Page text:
The itsy bitsy Black Widow: Spider found in Dartmouth
Dartmouth residents may want to take extra care outdoors after one homeowner found a Northern Black Widow spider in his yard in June.
William, who prefers not to publish his surname, was watering some castor beans in the front of his yard on Old Fall River Road when the spider came out of a hole in the mulch pile, his wife Melissa said.
Melissa posted a public service announcement to a Facebook group to warn others that the venomous spiders can be found in the area.
“That was the first time we noticed one in the yard,” she wrote in a message. “We did not call anybody. After we posted it we did end up relocating it to my father in law’s property a few houses down the road from us because he has a lot of land.”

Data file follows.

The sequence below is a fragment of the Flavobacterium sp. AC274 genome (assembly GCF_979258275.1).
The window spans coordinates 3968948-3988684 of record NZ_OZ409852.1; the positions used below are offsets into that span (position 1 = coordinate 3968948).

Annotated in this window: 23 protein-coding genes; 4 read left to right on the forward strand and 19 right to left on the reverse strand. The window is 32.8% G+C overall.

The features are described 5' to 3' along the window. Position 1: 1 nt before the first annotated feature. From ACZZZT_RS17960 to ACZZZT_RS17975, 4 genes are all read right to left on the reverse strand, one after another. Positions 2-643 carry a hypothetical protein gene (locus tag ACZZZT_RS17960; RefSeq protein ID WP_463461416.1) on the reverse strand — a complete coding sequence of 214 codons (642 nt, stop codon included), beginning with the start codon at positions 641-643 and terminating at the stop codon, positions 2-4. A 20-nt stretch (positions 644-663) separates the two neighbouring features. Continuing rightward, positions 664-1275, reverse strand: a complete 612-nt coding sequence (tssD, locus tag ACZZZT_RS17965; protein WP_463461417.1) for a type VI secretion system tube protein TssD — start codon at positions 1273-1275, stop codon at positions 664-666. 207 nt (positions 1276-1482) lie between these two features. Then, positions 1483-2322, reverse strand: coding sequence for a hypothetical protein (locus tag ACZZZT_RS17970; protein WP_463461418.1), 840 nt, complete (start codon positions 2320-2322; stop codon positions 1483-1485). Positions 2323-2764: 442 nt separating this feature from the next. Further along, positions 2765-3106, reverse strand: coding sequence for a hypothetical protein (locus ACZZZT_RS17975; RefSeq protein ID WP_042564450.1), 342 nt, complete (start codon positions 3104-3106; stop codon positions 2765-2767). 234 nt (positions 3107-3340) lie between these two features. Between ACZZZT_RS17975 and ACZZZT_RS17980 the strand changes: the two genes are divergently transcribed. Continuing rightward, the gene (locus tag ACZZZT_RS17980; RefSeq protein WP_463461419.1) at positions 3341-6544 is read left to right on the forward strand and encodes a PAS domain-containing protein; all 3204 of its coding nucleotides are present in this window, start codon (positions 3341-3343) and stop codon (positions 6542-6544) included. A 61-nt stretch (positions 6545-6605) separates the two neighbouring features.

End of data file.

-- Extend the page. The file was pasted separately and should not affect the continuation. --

According to Melissa, William and his father managed to put the spider in a jar to relocate it. He told her it was about an inch long, or slightly larger.
“I was at work (thank goodness),” she wrote, adding “We have not seen another one.”
Northern Black Widows can be found along the east coast from Florida to southern Canada.
They have a distinctive broken or split red hourglass shape on their underside, and red spots along the back.
Although their venom is said to be 15 times stronger than a rattlesnake’s, a bite from a Black Widow is rarely fatal to humans — although it can be deadly for small children, the elderly, or those with underlying conditions.
The spiders are not typically aggressive to humans unless directly threatened. If bitten, symptoms can include muscle pain, nausea, and difficulty breathing.
“I did dig up where it was and did not see any eggs or another spider,” said Melissa. “We do hope not to see another Black Widow again.”